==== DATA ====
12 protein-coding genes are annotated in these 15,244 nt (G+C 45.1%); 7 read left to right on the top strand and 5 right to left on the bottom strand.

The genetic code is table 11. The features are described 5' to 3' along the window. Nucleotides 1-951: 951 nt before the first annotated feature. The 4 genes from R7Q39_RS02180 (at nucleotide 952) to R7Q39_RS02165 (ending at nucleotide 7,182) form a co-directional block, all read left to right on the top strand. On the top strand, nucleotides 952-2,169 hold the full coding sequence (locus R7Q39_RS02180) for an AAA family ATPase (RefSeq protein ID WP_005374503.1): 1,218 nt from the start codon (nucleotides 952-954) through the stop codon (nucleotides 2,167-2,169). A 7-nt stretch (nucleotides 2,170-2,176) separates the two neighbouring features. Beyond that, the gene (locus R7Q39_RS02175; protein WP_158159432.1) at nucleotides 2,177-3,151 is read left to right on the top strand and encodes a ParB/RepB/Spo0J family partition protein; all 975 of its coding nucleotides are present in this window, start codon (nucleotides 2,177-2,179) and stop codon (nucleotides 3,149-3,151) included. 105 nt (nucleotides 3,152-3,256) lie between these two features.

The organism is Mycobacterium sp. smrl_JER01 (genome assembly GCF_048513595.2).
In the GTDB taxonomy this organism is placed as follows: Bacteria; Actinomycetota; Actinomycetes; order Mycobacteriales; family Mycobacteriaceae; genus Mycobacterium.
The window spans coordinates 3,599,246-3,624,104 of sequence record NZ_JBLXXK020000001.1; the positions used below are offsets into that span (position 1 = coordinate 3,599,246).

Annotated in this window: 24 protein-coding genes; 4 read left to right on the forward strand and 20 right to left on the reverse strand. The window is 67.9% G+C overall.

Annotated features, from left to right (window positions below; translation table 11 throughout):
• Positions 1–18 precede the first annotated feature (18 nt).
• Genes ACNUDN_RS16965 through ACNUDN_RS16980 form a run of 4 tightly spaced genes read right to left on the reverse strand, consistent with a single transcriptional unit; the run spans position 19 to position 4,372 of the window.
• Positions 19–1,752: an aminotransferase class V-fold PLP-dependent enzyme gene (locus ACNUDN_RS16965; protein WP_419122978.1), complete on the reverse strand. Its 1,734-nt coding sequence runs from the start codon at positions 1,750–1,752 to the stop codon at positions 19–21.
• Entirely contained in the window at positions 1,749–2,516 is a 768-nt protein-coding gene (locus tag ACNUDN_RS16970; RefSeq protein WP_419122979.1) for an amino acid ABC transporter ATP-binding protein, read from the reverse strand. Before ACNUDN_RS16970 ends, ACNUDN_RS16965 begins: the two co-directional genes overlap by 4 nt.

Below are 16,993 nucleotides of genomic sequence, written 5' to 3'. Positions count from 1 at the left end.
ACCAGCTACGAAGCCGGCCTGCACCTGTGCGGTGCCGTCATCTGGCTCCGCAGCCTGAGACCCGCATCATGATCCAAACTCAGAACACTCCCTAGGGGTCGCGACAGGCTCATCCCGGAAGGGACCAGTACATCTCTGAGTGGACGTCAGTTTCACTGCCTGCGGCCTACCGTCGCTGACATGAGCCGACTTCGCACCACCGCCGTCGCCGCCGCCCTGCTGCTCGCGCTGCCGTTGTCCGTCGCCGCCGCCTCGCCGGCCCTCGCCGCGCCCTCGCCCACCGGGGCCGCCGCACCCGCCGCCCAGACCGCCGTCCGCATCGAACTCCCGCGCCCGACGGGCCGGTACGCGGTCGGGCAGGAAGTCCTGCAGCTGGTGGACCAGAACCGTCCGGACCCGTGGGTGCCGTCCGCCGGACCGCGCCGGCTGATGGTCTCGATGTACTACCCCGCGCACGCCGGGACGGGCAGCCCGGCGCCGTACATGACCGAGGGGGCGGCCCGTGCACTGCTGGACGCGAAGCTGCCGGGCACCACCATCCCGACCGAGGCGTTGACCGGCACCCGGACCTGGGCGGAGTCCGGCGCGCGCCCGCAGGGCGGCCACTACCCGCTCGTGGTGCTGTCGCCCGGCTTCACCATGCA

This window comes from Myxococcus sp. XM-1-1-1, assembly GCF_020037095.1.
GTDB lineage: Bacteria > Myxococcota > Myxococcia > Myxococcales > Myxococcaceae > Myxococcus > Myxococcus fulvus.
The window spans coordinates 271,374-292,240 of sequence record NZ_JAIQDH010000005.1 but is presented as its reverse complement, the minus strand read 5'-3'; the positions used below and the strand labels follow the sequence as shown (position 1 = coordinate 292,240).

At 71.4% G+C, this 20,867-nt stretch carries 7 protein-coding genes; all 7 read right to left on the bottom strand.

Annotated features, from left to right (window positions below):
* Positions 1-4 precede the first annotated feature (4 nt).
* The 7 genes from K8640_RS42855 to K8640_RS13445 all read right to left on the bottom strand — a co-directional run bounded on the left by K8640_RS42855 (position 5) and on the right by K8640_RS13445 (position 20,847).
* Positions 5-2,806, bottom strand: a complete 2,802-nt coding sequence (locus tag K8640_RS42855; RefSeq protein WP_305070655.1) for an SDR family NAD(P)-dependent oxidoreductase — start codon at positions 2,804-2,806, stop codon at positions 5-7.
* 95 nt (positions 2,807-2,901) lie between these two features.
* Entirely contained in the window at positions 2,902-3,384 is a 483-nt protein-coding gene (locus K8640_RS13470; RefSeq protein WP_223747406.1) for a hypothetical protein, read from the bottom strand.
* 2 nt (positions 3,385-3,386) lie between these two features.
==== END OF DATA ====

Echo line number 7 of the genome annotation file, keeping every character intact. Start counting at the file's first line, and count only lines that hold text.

Annotated features, from left to right (window positions below; translation table 11 throughout):